THE latest report cards are out from the state's leading think tanks, one of which is oriented toward market solutions to problems and the other oriented toward government solutions.
What the scoring from the Oklahoma Council of Public Affairs and the Oklahoma Policy Institute have in common is the unflattering grades the state was given in several areas.
The OCPA cites an Education Week grade card giving Oklahoma a “D” for student performance and an American Legislative Exchange Council ranking that puts the state at 43rd among the 50 states in academics.
Meantime, the OPI cites a Corporation for Enterprise Development ranking that puts the state at 33rd in the ability of residents to build wealth and “fend off poverty.” One reason is that the state has poor rankings relative to most states in attainment of college degrees and in eighth-grade math and reading proficiency.
With all due respect to the advocacy groups and think tanks that do grading throughout the year, the report cards that matter the most are the ones issued for elementary and secondary school students. In that regard, if in no other, the right-leaning OCPA and the left-leaning OPI are in agreement: Education needs improvement.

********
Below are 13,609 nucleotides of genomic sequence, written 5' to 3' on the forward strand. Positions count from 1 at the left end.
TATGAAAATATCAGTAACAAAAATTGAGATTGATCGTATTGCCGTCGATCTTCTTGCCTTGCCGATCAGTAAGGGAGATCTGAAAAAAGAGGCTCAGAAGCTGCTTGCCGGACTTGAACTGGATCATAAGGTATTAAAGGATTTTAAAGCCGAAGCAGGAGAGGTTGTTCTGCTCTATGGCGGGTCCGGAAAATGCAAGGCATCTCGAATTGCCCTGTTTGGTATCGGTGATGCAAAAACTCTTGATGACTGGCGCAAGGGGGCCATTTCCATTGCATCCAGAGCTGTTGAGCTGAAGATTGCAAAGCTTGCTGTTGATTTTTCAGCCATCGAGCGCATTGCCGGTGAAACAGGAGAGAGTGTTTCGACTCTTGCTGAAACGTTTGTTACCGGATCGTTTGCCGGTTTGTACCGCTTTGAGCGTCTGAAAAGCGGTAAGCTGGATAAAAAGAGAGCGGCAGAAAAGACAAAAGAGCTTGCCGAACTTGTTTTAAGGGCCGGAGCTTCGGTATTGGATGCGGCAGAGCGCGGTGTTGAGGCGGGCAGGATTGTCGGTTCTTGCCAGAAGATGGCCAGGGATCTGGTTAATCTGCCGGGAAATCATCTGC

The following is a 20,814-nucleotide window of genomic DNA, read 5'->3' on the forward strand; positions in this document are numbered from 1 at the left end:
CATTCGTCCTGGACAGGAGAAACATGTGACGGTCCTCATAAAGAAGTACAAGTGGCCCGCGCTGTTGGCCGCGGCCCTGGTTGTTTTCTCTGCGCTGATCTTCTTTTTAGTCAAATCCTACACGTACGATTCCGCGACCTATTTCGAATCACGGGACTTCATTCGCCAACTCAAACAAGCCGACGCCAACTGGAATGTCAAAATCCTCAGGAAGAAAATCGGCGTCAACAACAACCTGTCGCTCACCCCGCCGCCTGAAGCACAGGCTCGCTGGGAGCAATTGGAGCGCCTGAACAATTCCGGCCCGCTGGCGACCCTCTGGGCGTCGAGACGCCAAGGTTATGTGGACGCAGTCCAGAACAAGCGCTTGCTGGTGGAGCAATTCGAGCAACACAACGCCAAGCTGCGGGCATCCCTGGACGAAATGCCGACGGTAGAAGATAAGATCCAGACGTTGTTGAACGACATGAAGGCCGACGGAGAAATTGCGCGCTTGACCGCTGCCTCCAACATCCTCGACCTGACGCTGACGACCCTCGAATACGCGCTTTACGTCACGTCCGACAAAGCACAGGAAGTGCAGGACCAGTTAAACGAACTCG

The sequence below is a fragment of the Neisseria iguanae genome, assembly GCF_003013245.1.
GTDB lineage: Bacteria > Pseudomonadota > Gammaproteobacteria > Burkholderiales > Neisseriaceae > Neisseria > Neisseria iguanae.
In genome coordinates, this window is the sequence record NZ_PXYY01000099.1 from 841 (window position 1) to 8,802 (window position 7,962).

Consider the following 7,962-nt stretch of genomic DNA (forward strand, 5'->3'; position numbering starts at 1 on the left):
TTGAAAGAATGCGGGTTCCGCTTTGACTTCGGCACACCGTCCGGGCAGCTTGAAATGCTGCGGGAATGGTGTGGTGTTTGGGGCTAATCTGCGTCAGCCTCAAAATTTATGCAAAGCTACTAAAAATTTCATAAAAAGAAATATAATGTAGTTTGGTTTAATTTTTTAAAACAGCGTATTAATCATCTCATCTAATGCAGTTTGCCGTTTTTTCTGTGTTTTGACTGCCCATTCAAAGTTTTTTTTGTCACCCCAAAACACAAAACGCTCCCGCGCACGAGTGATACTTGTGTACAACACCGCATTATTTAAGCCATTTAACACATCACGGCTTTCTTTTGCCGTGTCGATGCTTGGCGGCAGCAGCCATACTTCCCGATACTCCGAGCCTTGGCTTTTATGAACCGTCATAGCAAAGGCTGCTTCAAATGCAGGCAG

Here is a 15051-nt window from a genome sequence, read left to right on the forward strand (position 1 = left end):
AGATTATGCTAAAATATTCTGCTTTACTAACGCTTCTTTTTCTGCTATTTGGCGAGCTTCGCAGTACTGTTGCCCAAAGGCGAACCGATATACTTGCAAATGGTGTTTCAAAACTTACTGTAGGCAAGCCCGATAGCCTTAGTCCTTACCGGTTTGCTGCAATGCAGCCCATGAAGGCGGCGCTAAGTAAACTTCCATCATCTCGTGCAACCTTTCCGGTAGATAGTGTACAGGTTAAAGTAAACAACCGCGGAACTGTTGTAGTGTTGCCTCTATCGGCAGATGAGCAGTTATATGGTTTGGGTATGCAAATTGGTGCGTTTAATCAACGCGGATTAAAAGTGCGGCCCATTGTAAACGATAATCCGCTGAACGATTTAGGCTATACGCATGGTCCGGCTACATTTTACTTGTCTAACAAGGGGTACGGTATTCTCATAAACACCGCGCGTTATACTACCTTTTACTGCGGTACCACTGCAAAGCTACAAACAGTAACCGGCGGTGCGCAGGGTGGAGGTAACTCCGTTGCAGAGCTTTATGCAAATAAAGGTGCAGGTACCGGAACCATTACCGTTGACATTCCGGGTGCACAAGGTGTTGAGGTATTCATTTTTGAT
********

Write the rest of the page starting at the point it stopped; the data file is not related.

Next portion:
How to get there, though, is where the roads diverge. One approach is increasing the options for nontraditional learning such as a private education funded at least partly with taxpayer dollars. This is the approach the OCPA favors. Its liberal counterpart urges instead more taxpayer funding of traditional public schools, particularly in high-poverty school districts.
The problem that many taxpayers have with this suggestion is that it hasn't paid off. Greater funding doesn't automatically lead to better results in the classroom. This is why the appeal remains strong to try something different, such as vouchers for private school tuition.
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